The Poetry Project

Destined to tear this building down: an interview with Alice Notley

Nick Sturm

Conducted over email from June 5 to June 10, 2023

Nick Sturm: You and I have talked before about your out-of-print works being republished, like Tell Me Again and even Alma, or The Dead Women, and there’s been this wave of efforts to do this for your poetry, like the new edition of Songs for the Unborn Second Baby from Distance No Object and Manhattan Luck from Hearts Desire Press for the Alette in Oakland events. You’ve said that Early Works has generated a lot of feeling while also bringing you back to something about yourself. What has Early Works been doing for you as you’ve been reading from and talking about it?

Alice Notley: Early Works causes me to remember who I was writing them, so that’s my life circumstances, my inexperience at living as a human, my relative lack of poetic skills—though I can see I was skilled. I am remembering how deeply I felt during the writing of certain of the poems, it’s a depth of satisfaction that isn’t like any other—not sensual or triumphant over others, and I can’t get the right name for it at this moment. I’ve described it before, when talking about the writing of 165 Meeting House Lane, as a meeting of sense of artistic form and sense of reality, real life inner and outer. The form of poetry achieves that. I’m remembering that feeling but also seeing what I didn’t know, how young I was, how I didn’t know what was going to happen in my life, to me and others—then some of it is happening, and I don’t know the future but maybe I do. I am trying to be something I’m not sometimes, I’m not facing up to the fact that I’m just not normal, and there is no quotidian (there never really was in the real New York School), though there is love. Some of the things I say almost rotely turn out to be so true! There is no money, and there will be no money, and that will be truer and truer. When I was young I thought everyone knew some poetry, knew poetry was a wonderful and noble pursuit, knew that they needed art. My parents, who couldn’t afford to go to college and in my father’s case finish high school, respected poetry and knew some. Now I know that most of the people in the world don’t even read books, though the illiterate often know more poetry than the educated do. But the countries I live in don’t really give a fuck if poetry exists or not, on the whole. But I see her, who I was, finding out she would write poetry and hoping she would get better at it and doing it blindly . . . I remember just pushing at it all the time, knowing it was the most important thing in the world. I’m still like that. She is very very present on the page and in each poem and word – that presence is so much of why the poems are good, so she’s embarrassing! She is unbelievably gauche and open and also very tough.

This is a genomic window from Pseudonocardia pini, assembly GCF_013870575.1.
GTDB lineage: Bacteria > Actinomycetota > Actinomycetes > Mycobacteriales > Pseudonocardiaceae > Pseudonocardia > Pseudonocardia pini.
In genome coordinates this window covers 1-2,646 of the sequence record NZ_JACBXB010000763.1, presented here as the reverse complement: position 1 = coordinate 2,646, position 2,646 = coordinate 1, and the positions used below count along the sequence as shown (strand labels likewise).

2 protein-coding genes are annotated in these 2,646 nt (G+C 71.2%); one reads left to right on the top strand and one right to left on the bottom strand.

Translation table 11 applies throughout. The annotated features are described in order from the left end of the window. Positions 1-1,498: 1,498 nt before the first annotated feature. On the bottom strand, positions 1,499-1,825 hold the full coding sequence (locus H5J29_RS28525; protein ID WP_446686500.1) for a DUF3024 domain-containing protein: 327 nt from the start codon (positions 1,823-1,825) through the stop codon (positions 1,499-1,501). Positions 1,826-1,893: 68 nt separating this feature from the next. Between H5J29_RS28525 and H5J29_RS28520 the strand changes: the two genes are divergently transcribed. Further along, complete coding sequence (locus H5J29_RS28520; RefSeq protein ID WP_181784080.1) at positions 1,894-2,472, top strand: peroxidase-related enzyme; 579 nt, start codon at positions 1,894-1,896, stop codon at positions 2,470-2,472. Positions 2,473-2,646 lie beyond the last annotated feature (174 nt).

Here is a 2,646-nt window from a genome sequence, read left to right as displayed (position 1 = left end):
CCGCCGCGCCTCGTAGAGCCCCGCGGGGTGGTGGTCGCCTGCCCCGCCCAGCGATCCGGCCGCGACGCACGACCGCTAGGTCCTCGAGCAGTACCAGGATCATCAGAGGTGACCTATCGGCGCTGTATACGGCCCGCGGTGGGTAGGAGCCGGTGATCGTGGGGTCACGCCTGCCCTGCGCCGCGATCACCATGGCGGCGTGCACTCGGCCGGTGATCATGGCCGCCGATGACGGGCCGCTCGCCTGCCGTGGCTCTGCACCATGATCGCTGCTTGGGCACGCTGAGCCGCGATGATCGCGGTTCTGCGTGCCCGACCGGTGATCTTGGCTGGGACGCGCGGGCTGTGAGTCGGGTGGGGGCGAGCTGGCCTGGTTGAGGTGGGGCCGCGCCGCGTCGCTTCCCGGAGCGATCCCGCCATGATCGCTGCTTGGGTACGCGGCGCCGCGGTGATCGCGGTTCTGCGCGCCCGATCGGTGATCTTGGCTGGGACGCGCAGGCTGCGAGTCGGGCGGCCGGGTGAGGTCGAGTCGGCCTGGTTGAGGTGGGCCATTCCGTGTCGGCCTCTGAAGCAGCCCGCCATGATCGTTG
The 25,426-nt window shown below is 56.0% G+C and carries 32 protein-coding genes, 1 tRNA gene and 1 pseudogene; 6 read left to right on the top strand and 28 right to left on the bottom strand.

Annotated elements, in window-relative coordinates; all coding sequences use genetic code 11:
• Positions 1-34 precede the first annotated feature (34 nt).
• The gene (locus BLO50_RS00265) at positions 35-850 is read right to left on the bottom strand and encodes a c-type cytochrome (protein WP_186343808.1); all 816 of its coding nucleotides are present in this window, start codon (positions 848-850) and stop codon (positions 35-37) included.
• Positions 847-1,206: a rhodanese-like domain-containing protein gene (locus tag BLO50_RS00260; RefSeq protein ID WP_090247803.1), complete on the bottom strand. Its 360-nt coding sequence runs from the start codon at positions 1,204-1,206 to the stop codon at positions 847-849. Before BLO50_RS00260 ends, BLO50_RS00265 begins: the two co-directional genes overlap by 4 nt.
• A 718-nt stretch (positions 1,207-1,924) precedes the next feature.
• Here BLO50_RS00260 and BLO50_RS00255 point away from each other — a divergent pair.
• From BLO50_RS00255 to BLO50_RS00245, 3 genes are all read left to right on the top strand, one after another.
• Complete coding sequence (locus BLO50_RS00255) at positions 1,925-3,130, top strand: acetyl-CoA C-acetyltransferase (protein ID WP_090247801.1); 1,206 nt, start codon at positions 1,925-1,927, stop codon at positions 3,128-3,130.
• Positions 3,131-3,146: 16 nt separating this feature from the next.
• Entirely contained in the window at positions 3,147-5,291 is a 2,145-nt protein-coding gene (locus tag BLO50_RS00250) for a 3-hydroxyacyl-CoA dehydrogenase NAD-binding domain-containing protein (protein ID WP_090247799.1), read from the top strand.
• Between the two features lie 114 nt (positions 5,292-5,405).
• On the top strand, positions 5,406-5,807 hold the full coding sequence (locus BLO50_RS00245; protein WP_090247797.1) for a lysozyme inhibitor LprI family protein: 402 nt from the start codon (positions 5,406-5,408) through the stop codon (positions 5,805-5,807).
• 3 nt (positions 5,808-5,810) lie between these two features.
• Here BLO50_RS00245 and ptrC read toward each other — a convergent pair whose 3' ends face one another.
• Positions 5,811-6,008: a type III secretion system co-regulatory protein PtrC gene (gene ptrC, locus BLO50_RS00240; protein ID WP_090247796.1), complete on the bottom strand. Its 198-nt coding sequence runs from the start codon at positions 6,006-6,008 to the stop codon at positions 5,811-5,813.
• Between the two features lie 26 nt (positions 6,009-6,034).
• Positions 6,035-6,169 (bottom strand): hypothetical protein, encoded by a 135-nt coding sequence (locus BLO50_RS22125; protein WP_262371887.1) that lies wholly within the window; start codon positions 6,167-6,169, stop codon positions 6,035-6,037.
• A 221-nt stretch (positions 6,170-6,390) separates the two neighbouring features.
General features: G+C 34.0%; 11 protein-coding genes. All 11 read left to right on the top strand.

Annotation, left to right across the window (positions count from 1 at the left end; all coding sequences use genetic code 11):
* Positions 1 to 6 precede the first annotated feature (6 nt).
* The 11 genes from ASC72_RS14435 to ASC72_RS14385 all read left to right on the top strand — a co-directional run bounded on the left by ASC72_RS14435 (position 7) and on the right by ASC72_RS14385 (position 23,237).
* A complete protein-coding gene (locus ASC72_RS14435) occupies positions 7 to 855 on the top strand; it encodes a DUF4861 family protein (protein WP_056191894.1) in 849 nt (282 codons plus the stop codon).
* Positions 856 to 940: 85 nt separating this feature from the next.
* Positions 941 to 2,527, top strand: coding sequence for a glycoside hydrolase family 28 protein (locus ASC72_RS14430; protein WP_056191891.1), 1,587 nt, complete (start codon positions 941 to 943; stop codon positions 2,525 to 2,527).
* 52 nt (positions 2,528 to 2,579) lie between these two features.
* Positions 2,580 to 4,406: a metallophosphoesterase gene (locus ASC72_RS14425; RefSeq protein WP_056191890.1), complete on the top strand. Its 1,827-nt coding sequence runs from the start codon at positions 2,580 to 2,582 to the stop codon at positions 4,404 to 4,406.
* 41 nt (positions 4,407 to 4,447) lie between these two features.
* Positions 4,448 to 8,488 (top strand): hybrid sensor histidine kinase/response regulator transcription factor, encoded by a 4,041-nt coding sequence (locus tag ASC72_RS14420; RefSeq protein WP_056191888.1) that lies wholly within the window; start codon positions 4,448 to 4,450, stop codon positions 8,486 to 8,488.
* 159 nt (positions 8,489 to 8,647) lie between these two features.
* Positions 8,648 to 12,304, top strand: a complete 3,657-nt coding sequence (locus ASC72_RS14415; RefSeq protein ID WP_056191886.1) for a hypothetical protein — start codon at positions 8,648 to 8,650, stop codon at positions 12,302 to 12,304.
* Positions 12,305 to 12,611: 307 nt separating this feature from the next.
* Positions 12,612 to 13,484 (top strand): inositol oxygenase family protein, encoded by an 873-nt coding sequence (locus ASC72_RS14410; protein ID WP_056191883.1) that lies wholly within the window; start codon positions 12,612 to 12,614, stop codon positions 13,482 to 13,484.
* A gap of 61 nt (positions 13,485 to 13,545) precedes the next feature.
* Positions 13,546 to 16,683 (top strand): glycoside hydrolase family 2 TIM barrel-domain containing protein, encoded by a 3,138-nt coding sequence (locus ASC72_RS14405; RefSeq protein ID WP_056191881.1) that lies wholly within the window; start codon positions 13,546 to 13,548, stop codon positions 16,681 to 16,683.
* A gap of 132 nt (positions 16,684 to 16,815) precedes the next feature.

NS: It occurs to me that I’ve never asked you about the title For Frank O’Hara’s Birthday, the last book in Early Works. You wrote those poems in Wivenhoe, Essex, which is this quaint little village outside Colchester in England where Ted was teaching at the University of Essex in 1973-74. So much happened to you and your poems there, too. I went to Wivenhoe once and there were hollyhocks everywhere.